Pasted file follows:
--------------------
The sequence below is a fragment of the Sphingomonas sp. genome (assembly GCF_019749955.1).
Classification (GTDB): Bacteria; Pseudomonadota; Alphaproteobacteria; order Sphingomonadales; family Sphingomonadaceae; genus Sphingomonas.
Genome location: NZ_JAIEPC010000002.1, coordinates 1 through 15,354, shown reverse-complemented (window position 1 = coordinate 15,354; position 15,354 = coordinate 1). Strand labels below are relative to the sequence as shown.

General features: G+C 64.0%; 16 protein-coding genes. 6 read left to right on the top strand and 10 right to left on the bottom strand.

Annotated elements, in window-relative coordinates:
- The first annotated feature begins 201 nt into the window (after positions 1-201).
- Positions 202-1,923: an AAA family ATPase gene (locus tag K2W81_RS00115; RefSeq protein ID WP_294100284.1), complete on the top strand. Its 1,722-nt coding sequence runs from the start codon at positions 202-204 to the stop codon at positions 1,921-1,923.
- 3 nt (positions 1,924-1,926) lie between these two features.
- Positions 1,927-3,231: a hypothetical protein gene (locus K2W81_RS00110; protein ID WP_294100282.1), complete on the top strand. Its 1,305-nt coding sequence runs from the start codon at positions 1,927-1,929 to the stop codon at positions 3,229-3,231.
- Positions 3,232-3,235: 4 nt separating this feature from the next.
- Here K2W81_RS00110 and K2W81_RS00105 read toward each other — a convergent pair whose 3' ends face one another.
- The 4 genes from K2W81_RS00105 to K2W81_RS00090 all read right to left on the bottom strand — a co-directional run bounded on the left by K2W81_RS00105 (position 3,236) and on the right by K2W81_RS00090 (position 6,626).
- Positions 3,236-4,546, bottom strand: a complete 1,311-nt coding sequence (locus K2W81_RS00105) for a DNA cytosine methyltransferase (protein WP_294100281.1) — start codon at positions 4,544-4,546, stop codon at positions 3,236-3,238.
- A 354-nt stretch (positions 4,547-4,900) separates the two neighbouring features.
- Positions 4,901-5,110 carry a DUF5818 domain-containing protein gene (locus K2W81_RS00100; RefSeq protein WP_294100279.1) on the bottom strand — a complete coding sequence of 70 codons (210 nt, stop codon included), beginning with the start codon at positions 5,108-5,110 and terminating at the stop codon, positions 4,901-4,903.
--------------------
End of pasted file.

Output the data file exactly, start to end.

The sequence below is a fragment of the Sphingomonas sp. genome (assembly GCF_019749955.1).
Classification (GTDB): Bacteria; Pseudomonadota; Alphaproteobacteria; order Sphingomonadales; family Sphingomonadaceae; genus Sphingomonas.
Genome location: NZ_JAIEPC010000002.1, coordinates 1 through 15,354, shown reverse-complemented (window position 1 = coordinate 15,354; position 15,354 = coordinate 1). Strand labels below are relative to the sequence as shown.

General features: G+C 64.0%; 16 protein-coding genes. 6 read left to right on the top strand and 10 right to left on the bottom strand.

Annotated elements, in window-relative coordinates:
- The first annotated feature begins 201 nt into the window (after positions 1-201).
- Positions 202-1,923: an AAA family ATPase gene (locus tag K2W81_RS00115; RefSeq protein ID WP_294100284.1), complete on the top strand. Its 1,722-nt coding sequence runs from the start codon at positions 202-204 to the stop codon at positions 1,921-1,923.
- 3 nt (positions 1,924-1,926) lie between these two features.
- Positions 1,927-3,231: a hypothetical protein gene (locus K2W81_RS00110; protein ID WP_294100282.1), complete on the top strand. Its 1,305-nt coding sequence runs from the start codon at positions 1,927-1,929 to the stop codon at positions 3,229-3,231.
- Positions 3,232-3,235: 4 nt separating this feature from the next.
- Here K2W81_RS00110 and K2W81_RS00105 read toward each other — a convergent pair whose 3' ends face one another.
- The 4 genes from K2W81_RS00105 to K2W81_RS00090 all read right to left on the bottom strand — a co-directional run bounded on the left by K2W81_RS00105 (position 3,236) and on the right by K2W81_RS00090 (position 6,626).
- Positions 3,236-4,546, bottom strand: a complete 1,311-nt coding sequence (locus K2W81_RS00105) for a DNA cytosine methyltransferase (protein WP_294100281.1) — start codon at positions 4,544-4,546, stop codon at positions 3,236-3,238.
- A 354-nt stretch (positions 4,547-4,900) separates the two neighbouring features.
- Positions 4,901-5,110 carry a DUF5818 domain-containing protein gene (locus K2W81_RS00100; RefSeq protein WP_294100279.1) on the bottom strand — a complete coding sequence of 70 codons (210 nt, stop codon included), beginning with the start codon at positions 5,108-5,110 and terminating at the stop codon, positions 4,901-4,903.